The Sol SOURCE – August 2022

The Sol SOURCE – August 2022

By The Sol Systems Editorial Team

Click here to read the full August edition of the Sol SOURCE.

The Sol SOURCE is a renewables journal that our team distributes to our network of clients and solar stakeholders. Our newsletter contains trends and observations gained through interviews with our team, incorporating news from a variety of industry resources.

Below, we have included excerpts from the August 2022 edition. To receive future Journals, please subscribe or email


CaliforniaProperty tax exclusion likely extended to 2026

On August 23, 2022, SB 1340, a bill to extend the property tax exclusion for solar to 2026, went to the Governor. California has seen several reversals of long-planned energy policy decisions this year, including efforts to keep its last nuclear plant open while shelving (for now) plans to recalculate net-energy metering (“NEM”).  The California Public Utilities Commission (“CPUC”) recently issued a proposed decision that would delay a NEM 3.0 program to August 27, 2023.

On August 25, 2022, the California Air Resources Board will vote on regulation that will ban sales of new gas-powered cars by 2035. The measure is expected to pass.

Delaware and New JerseyThird Circuit Court rules on Delaware and Hoboken climate lawsuits

On August 17, 2022, the Third Circuit Court agreed that lawsuits brought by the State of Delaware and the City of Hoboken, New Jersey, against oil companies belong in state courts.  This is the latest in series of cases fossil fuel companies have sought to hear in federal courts, which are presumed more hostile to states’ efforts to hold major fossil emitters accountable for climate change.  Four other appellate courts that have already rejected these efforts, but oil companies have asked the U.S. Supreme Court to rule on the issue.

District of ColumbiaRPS increase legislation introduced

Before leaving for recess, Councilmember Cheh introduced the Local Solar Expansion Amendment Act of 2022, which would maintain the Solar Alternative Compliance Payment (“SACP”) at $500/MWh and raise the solar carve-out from 10 percent to 15 percent by 2041 (DC already requires 100 percent renewables by 2032). The bill will be heard on October 3, 2022.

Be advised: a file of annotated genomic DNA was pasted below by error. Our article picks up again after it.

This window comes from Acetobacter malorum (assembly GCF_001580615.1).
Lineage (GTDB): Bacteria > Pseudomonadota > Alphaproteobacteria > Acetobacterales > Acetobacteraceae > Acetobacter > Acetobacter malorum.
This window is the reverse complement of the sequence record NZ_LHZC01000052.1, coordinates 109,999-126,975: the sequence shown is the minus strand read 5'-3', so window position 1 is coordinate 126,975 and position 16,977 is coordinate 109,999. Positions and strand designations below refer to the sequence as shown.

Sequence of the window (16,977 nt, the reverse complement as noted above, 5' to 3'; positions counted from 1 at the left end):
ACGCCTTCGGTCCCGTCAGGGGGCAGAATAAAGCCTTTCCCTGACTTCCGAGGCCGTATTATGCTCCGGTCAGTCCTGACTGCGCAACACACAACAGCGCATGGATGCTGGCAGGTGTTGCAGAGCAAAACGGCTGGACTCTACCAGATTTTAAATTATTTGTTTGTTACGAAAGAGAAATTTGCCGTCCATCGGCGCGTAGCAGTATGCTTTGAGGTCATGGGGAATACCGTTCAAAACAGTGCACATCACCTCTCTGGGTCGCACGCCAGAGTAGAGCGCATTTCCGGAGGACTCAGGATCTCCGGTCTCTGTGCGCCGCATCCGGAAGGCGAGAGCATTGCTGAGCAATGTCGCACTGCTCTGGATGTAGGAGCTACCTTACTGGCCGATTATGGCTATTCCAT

As a reminder, effective April 1, 2022, all new systems must have a revenue-grade production meter or inverter-based production measurement equipment.  Older systems may continue to use estimation. 

Mayor Bowser signed two pieces of legislation into law on August 1, 2022:

  • The Clean Energy DC Building Code Act requires that all new buildings be net-zero by 2026 and energy produced onsite must be from renewable sources.
  • The Climate Commitment Act requires that the District achieve carbon neutrality by 2045. To ensure that the target is met, the law sets five-year greenhouse gas targets. In addition, the law mandates fossil fuel-powered space or water heating appliances may not be installed in government buildings after January 1, 2025. Starting in 2026, the DC government may only purchase zero-emissions vehicles.

There remains no official word on nominees for the DC Public Service Commission vacancy.

Illinois – Illinois Power Agency submits final plan to the Illinois Commerce Commission

Illinois continues working to implement myriad regulatory requirements stemming from last year’s landmark Clean Energy and Jobs Act (“CEJA”).  After revising the Long-Term Renewable Resources Procurement Plan (“LTRRPP”) based on stakeholder feedback, the Illinois Power Agency submitted its final plan to the Illinois Commerce Commission (“ICC”) on March 21, 2022. The ICC issued its final order on the LTRRPP on July 14, 2022 which serves as a guidebook for CEJA’s implementation and application. Shortly after, the IPA filed their compliance plan containing REC pricing for Block 6, which is set to open on September 1, 2022. Additional details on the LTRRPP along with the full REC model and prices can be found in this IPA announcement. The IPA is also expected to circulate an updated guidebook prior to the opening of Block 6. 

The ICC also approved two additional procurement events to be held this fall and next summer for RECs from utility-scale wind, utility-scale solar, and brownfield site photovoltaic projects. The fall procurement is expected to be posted on October 7, 2022 with bids due by December 9, 2022. 

Maine – Governor’s Energy Office reconvenes DG Stakeholder Group